Reduced running costs (Jet A-1 can be bought for less than half the price of AVGAS here in the UK - plus the battery charging cost is a tiny fraction per KW of power output). Also the Twister would only need approx 45kw continuous as a sustainer in the cruise - so fuel burn of the turbine could well drop to 20 LPH.

Potentially quiet operation in noise sensitive areas - battery use alone for climb out to cruise (5 mins) or approach to land. 

Greater fuel availability (Jet A-1 is much more widely available than AVGAS). 

No loss of performance with altitude (actually the turbine runs better the higher it goes).

Potentially more reliable. (In the early days this will not be the case but turbines and electric motors have extremely good track records of reliability so should be able to be made this way in this set-up).

Reduced drag. (With a very narrow cowling and only a small NACA inlet on the bottom plus the thrust from the turbine this has potential to be a more efficient setup than an air cooled piston engine).

Increased performance. (The electric motor produces phenomenal torque and 135hp for a 60 second peak, combine this with the thrust from the turbine and the climb rate would be MUCH better than standard - also the cruise speed would most likely be higher, or the same speed but with a much reduced fuel burn)

Disadvantages are: 

Initial cost of turbine and battery (both unknowns at the moment and the Bladon turbine is not in serial production yet). 

Potential noise issues with the turbine (if it cannot be made quiet). 

Weight (I believe the battery will push this over the traditional air cooled piston set up for weight).

Approval. (I can see the LAA and CAA taking a conservative approach here and not liking this one bit! So the UK may not be the place to take on such a challenge - the USA or NZ with their Experimental categories would be much better for catering with such innovative thinking)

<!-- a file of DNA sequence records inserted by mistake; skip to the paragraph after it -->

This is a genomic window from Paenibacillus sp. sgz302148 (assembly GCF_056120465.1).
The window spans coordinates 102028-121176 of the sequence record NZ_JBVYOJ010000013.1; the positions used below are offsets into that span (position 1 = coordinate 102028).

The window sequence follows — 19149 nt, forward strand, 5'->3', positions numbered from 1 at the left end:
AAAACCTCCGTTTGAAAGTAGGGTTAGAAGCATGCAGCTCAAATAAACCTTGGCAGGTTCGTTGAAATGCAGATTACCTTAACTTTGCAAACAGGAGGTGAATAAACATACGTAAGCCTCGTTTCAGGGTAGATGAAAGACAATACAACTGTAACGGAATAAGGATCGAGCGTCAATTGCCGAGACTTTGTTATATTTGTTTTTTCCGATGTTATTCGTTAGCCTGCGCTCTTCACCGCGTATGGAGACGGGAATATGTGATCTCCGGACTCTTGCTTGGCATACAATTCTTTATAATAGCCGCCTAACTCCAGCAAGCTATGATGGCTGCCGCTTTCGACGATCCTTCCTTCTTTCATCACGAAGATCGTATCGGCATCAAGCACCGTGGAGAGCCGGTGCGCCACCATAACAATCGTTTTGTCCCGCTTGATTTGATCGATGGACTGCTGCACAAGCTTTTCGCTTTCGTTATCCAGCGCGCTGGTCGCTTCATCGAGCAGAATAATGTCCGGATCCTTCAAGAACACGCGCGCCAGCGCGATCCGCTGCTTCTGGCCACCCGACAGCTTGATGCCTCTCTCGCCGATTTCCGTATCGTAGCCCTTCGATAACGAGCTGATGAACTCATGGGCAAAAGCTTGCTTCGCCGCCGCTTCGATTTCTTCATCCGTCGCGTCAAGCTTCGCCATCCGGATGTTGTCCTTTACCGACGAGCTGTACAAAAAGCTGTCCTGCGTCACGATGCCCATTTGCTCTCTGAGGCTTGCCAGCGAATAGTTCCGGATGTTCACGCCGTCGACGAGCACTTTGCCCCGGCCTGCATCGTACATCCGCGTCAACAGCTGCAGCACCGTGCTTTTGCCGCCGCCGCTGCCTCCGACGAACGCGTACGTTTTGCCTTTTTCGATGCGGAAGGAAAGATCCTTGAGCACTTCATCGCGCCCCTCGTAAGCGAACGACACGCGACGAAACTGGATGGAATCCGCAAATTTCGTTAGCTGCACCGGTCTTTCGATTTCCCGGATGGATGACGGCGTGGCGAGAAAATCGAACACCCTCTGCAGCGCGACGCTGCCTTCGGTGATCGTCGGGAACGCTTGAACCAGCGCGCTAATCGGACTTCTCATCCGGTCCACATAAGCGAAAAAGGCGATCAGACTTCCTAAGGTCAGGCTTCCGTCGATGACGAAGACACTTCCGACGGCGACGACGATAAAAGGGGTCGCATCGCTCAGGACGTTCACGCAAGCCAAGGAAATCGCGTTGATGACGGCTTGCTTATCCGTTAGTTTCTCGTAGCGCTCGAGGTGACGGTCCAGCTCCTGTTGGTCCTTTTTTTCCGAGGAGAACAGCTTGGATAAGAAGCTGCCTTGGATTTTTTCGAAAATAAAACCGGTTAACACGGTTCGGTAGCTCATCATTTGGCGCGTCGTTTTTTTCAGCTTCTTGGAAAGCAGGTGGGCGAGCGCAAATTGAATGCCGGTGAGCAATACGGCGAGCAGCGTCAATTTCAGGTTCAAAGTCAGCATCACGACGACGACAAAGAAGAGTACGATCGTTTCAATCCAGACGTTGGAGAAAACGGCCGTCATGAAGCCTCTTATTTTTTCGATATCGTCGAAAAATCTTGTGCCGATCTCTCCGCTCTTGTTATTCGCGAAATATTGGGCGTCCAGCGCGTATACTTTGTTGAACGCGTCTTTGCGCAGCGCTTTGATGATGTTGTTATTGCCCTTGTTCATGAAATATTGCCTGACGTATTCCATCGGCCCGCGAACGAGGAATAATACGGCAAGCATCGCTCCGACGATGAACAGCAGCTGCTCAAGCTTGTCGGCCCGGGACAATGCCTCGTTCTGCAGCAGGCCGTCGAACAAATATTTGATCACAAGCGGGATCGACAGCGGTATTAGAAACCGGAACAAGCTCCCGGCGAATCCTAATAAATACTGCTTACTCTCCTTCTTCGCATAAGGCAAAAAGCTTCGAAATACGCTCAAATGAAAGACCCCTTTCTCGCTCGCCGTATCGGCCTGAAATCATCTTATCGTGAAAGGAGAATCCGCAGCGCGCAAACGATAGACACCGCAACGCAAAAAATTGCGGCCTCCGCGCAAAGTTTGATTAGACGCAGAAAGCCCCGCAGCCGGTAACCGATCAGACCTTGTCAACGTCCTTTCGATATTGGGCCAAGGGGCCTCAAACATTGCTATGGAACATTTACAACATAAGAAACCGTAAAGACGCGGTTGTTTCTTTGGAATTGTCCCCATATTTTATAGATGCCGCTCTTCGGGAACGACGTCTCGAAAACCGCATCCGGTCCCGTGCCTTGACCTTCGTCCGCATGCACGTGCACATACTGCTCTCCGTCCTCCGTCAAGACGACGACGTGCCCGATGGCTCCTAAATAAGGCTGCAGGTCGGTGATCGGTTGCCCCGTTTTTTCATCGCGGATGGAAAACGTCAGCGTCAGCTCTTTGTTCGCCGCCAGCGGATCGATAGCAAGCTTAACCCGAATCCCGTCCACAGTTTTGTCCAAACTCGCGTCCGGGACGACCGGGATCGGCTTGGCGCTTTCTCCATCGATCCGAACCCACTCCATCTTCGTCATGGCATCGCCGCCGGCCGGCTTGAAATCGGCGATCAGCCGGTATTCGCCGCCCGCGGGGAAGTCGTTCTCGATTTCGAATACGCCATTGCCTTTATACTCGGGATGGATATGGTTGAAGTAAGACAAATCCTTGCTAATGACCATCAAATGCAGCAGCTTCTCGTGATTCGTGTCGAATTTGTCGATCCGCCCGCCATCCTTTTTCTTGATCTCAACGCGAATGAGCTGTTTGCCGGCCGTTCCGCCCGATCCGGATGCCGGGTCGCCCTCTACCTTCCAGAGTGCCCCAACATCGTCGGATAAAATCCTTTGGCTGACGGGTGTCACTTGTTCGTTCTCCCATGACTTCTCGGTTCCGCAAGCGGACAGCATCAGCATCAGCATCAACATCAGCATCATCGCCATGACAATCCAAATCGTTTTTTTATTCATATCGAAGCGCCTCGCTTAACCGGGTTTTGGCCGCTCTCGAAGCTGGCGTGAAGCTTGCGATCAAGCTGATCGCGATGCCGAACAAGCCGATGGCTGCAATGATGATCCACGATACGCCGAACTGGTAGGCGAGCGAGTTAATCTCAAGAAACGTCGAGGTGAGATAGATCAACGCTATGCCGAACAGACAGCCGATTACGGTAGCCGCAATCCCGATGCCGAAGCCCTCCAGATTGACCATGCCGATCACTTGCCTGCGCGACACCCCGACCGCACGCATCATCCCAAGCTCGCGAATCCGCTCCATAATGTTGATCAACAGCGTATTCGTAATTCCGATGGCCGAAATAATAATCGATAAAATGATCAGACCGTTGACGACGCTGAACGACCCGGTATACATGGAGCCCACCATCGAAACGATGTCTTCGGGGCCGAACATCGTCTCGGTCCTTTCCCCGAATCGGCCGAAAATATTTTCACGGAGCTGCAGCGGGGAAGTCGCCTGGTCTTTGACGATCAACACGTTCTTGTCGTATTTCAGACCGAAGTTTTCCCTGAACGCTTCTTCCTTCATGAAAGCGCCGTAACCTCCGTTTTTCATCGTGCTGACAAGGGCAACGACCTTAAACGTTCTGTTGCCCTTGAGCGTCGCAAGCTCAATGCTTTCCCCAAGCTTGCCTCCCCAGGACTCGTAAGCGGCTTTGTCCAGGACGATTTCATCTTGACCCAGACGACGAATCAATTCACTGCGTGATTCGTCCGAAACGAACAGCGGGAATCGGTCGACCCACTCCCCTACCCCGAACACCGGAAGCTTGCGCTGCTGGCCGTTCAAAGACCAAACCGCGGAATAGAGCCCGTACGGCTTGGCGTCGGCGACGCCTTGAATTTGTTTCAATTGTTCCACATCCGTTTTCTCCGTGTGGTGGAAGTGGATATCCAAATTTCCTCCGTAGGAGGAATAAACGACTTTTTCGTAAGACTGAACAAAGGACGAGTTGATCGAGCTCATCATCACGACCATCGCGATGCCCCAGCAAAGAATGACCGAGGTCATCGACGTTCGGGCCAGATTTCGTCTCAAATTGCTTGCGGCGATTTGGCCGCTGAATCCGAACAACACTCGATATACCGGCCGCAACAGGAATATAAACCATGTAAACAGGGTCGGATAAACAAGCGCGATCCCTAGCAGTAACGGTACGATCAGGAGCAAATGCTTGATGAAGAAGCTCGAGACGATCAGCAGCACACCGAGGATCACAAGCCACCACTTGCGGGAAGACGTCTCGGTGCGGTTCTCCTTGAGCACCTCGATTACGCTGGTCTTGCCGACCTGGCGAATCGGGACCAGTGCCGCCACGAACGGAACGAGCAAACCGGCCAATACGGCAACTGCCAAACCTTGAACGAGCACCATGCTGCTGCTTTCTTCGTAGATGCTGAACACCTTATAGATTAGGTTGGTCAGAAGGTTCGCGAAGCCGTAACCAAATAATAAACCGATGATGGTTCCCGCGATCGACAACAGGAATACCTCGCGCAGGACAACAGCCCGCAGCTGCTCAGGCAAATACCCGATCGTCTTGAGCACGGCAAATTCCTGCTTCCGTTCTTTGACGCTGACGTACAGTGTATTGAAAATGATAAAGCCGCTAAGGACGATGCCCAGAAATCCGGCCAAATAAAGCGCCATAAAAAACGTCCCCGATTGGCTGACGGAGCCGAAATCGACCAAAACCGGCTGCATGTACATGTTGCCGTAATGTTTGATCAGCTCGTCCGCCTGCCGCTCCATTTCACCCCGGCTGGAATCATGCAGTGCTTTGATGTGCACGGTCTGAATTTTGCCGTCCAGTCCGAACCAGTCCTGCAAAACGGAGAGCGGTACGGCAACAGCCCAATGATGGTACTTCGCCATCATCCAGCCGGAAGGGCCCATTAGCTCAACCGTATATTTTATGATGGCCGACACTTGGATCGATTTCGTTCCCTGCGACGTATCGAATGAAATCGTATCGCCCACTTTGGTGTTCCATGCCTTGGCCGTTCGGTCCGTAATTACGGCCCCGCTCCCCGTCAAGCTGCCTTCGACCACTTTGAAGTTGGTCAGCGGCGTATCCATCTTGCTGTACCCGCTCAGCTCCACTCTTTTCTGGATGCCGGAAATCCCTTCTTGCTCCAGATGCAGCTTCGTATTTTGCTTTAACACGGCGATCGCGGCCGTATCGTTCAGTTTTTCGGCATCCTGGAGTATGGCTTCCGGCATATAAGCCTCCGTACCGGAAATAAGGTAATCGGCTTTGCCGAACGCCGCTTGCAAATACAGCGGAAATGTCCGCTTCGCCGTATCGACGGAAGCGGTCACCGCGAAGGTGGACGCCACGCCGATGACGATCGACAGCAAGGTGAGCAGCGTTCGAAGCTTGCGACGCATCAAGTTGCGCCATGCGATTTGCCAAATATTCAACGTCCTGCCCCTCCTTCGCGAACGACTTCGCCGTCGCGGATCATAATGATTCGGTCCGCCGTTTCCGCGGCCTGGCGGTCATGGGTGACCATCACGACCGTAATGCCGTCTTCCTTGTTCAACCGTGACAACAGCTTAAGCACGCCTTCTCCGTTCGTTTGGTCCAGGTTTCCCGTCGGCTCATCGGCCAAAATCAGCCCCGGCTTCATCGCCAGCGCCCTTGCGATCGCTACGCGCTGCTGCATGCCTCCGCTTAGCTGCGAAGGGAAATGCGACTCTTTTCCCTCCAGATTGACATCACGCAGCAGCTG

Whilst the technology and affordability are not quite there yet it certainly points the way forward.

Maybe one day we will all have a wind turbine and solar panels on our hangers charging up our plane and be able to fly for little to no fuel cost.

As Howard Hughes would say (most likely repeatedly) "It's the way of the future".

Link to a video about the Bladon Jet here:

Saturday, 3 March 2012

Week 28 - Full and free movement

Hours to date: 275

Well the starboard aileron is now pretty much complete. Just got to add the counterweight and it's done. The factory were very kind to send me a replacement bell crank bearing free of charge - thanks Matthias!

Quite a time consuming task fitting the control surface and getting it to have the right deflections without snagging on anything. Got there in the end.

The counterweight hole had to be made quite a bit bigger but the pushrod hole and aileron root end just needed fine tuning.

After that it was back to the root rib to reinforce with carbon strips. Worked out easy this time now that the edges of the rib were smooth with a little ridge of micro on the top.

It will be time to switch back to the Port wing very soon and get that up to speed.

Fully deflected down - 90mm (wing is upside down)

Fully deflected up - 100mm

Inside wing view of the bell crank and pushrod.

Micro ridges added to the edge where the carbon reinforcing is to go.

Carbon in place - went on quite easy with the ridges.